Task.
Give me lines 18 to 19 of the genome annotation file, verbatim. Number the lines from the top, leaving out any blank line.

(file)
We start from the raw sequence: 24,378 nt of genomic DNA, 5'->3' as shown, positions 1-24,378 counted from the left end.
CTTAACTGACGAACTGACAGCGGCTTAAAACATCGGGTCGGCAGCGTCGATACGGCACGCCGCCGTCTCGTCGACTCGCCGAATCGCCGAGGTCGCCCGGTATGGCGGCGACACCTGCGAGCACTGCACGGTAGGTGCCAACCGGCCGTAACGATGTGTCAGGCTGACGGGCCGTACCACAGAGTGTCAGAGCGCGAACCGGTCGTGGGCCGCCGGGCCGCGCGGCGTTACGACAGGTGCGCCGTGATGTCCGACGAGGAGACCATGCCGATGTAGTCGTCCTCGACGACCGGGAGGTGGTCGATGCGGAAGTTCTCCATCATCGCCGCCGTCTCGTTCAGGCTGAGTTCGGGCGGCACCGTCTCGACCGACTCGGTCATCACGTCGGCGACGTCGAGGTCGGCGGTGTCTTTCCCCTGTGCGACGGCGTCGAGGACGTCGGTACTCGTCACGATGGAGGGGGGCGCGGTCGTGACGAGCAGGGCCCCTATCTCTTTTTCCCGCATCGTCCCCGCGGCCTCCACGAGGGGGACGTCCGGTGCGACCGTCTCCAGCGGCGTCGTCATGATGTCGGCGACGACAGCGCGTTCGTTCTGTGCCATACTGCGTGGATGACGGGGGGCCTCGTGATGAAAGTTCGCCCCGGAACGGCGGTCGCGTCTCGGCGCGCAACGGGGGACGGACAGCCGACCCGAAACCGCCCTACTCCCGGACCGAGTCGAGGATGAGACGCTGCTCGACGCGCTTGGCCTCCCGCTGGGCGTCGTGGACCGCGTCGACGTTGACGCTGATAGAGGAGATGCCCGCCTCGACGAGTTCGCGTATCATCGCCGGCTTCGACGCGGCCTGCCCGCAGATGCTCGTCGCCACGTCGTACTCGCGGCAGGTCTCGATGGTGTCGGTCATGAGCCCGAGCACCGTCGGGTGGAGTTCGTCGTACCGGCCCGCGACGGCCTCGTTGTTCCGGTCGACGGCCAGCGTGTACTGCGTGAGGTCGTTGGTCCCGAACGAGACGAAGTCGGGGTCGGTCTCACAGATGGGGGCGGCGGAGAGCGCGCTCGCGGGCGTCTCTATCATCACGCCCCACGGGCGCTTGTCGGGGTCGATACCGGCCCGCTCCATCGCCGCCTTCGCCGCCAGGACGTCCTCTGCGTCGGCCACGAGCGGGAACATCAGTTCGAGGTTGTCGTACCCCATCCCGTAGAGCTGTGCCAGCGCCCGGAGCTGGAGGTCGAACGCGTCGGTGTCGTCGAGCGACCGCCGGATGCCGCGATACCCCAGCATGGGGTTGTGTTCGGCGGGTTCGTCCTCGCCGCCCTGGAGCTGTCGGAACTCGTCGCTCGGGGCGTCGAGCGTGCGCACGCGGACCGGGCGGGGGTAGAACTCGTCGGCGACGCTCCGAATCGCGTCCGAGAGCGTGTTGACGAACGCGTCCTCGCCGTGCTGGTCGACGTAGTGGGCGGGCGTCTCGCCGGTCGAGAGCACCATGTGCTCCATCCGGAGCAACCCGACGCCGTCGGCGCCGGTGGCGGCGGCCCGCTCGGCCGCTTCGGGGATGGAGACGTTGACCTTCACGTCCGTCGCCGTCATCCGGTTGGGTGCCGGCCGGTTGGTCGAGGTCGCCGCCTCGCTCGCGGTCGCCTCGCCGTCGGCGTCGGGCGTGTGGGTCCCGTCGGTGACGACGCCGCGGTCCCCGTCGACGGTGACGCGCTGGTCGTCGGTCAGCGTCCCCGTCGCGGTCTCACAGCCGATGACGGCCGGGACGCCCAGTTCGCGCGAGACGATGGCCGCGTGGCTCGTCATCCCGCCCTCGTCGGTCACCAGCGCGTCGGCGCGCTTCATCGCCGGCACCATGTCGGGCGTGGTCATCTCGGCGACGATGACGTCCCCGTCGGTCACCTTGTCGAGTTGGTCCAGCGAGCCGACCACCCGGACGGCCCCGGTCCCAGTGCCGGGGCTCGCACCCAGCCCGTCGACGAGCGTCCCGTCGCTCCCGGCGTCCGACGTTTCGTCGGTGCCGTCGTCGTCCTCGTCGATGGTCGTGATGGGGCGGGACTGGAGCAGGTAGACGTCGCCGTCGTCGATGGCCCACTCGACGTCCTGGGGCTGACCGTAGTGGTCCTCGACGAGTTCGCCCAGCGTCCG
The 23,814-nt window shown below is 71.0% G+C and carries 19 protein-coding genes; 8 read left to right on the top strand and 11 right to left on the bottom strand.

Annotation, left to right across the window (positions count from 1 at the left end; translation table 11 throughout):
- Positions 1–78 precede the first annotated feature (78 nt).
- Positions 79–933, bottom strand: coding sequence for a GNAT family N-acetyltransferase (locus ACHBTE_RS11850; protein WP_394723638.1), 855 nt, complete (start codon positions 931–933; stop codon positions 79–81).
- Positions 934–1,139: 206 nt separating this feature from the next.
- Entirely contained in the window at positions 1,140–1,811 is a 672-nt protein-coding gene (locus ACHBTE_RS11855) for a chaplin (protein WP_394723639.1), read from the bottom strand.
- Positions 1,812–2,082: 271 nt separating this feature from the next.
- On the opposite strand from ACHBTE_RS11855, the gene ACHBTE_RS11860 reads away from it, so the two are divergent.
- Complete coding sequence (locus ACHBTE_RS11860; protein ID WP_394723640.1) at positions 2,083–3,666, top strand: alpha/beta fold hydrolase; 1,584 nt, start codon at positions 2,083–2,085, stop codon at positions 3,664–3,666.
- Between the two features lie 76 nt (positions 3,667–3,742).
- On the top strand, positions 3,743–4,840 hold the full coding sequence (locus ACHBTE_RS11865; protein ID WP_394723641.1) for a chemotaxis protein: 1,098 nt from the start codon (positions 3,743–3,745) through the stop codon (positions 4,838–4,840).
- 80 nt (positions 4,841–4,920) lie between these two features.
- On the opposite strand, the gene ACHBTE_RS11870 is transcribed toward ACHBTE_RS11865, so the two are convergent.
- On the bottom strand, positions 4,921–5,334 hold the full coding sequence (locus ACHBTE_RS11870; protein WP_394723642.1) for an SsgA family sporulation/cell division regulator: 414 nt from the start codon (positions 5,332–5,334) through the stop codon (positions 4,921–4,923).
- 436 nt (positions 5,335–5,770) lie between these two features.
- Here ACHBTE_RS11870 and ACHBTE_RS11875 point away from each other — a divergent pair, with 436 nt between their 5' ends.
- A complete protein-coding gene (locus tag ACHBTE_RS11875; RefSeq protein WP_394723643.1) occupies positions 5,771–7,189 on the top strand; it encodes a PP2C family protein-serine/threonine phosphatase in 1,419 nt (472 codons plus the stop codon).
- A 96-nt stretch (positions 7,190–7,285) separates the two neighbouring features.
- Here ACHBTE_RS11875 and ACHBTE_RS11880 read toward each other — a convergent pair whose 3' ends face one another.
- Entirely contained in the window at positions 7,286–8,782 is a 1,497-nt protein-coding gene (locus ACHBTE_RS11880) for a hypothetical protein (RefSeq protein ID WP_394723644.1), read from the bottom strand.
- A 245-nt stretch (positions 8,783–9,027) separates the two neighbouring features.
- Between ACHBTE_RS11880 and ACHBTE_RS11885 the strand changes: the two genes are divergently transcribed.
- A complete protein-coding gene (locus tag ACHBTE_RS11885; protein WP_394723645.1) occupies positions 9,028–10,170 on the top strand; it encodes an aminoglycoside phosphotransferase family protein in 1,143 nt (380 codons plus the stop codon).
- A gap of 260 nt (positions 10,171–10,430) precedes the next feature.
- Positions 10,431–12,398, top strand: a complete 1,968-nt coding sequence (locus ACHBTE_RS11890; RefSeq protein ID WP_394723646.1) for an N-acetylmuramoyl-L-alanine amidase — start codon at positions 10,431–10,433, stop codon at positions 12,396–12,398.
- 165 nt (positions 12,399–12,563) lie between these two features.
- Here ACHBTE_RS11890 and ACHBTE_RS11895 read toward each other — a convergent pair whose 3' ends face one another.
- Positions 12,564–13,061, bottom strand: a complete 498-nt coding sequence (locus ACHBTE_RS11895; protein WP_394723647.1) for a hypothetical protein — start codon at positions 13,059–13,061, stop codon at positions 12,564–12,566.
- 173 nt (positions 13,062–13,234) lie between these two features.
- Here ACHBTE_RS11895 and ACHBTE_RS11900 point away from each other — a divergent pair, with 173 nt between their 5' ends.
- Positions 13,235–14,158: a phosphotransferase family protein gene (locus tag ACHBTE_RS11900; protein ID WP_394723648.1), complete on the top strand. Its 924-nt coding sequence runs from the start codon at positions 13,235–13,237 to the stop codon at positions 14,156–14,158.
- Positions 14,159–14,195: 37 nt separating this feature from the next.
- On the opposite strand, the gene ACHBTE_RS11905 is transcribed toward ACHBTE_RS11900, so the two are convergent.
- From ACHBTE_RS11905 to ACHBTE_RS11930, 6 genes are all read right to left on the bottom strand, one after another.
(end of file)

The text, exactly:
- Here ACHBTE_RS11870 and ACHBTE_RS11875 point away from each other — a divergent pair, with 436 nt between their 5' ends.
- A complete protein-coding gene (locus tag ACHBTE_RS11875; RefSeq protein WP_394723643.1) occupies positions 5,771–7,189 on the top strand; it encodes a PP2C family protein-serine/threonine phosphatase in 1,419 nt (472 codons plus the stop codon).